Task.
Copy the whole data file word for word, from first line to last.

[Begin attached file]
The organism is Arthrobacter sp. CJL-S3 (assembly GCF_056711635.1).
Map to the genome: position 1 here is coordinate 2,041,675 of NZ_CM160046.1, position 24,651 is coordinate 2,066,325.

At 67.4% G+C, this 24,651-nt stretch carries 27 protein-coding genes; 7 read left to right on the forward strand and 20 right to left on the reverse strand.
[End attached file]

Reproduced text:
The organism is Arthrobacter sp. CJL-S3 (assembly GCF_056711635.1).
Map to the genome: position 1 here is coordinate 2,041,675 of NZ_CM160046.1, position 24,651 is coordinate 2,066,325.

At 67.4% G+C, this 24,651-nt stretch carries 27 protein-coding genes; 7 read left to right on the forward strand and 20 right to left on the reverse strand.